Thanks for your reply. I'm glad that communication & time spent with your friend has improved. Sometimes the best relationships can pick up where they left off after time has passed without any contact. From my own personal experience (and what I've read on this forum) anxiety, depression & insecurity can often lead us into self-destructive behaviour and ways of thinking. Our self-esteem is low so we think we are not worthy of anyone's positive attention; we think everyone else is more deserving than we are. But you deserve to be happy and have friends the same as everyone else. Sometimes it's our own behaviour that sabotages our own chance at happiness. Depression (and the mental exercise of mindfulness) has definitely taught me to give other people the benefit of the doubt, particularly in personal relationships. When I feel hurt or emotional, I try to think the best of a friend's motives (perhaps they are having a bad day). I'm certainly not intending to become a doormat that others can just disrespect, but I would rather think the best of those I care about. Trying to second-guess their motives or challenge them hardly ever leads to a positive outcome. I wish I could suggest some way of distracting yourself from the negative over-thinking. The best way to tackle and overcome this is to replace the negative thoughts with different ones (preferably positive and self-affirming). You are an intelligent young man. Do you enjoy reading for pleasure. I've worked in libraries all my life so I'm never without a good book to escape into ;-)

      My parents divorced when I was a teenage and my brother and I have never got on with our Dad's second wife (our step-monster). It's important to maintain a good relationship with your parents: no matter who else comes into their life, there will always be a special bond between you and them because you are their son. I'm sorry that your home-life is a bit tense but I'm glad that you have your Dad nearby for support. Don't worry too much about the counselling - it's something that you might possibly consider and it would be confidential. If it helps you to cope with things at the moment then it can only be a positive step and you deserve any help that is available.

      Keep in touch buddy. Stay strong & believe in yourself :-)

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    • Posted

      Hi! Thanks again, and sorry for the delay on this answer – I thought it would be a long message and I hadn’t time.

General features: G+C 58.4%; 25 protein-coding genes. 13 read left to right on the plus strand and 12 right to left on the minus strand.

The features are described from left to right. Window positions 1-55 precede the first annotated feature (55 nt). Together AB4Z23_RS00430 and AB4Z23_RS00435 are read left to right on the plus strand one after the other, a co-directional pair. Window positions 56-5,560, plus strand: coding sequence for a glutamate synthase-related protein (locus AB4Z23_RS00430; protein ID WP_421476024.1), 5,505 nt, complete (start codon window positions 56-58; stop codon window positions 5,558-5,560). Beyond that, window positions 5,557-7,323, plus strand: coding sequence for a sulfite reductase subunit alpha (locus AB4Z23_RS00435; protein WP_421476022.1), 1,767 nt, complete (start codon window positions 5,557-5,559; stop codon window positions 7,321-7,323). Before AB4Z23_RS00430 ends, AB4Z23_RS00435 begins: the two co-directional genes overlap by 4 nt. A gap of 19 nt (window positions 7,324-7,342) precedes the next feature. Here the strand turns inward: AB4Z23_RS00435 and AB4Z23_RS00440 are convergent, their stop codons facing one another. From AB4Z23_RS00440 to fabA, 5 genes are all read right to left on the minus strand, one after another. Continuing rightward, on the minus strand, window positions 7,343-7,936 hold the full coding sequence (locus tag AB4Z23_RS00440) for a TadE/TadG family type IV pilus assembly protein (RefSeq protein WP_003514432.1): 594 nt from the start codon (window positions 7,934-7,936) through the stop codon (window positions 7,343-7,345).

Things weren’t that bad until a few days. Not great, but I could somehow cope. However, I recently realized I have homosexual feelings. It’s an embarrassing subject, and probably that is why I have just previously pushed it to the back of my mind. And what’s worse is that I have these feelings for my friend, which I have mentioned. I don’t know how long exactly I’ve had them, but it’s probably at least a year, maybe two. It just recently crossed my mind again. While the thought of being gay just makes me panic and anxious, I thought I had to tell someone, so I told my friend I might be gay. He took it very well, which I’m glad about. However, I didn’t tell him about my feelings for him, and that’s where I’m struggling. Logically, I don’t see a point in telling him: he’s straight and couldn’t have feelings of that type for me. But then again, I feel like I’m hiding something and that it could be harder for me to get over those feelings for him without him concretely telling me he doesn’t have feelings for me. I discussed the possibility I might develop feelings for my friends in a general way. He told me that ”anyone sensible” would accept it, even if feeling a bit uncomfortable, as I couldn’t help it myself. I do realize things possibly could be a bit awkward for a while, but I don’t believe in it ruining our friendship or anything like that. It would definitely get it off my chest, but I don’t know what I should do. It just kind of bugs me that I have these feelings, and particularly the fact I have those for my friend. I just find myself sometimes missing him and thinking sexually about him. I’m trying to stop that, as I must get over that ”crush” (not sure what I should call it).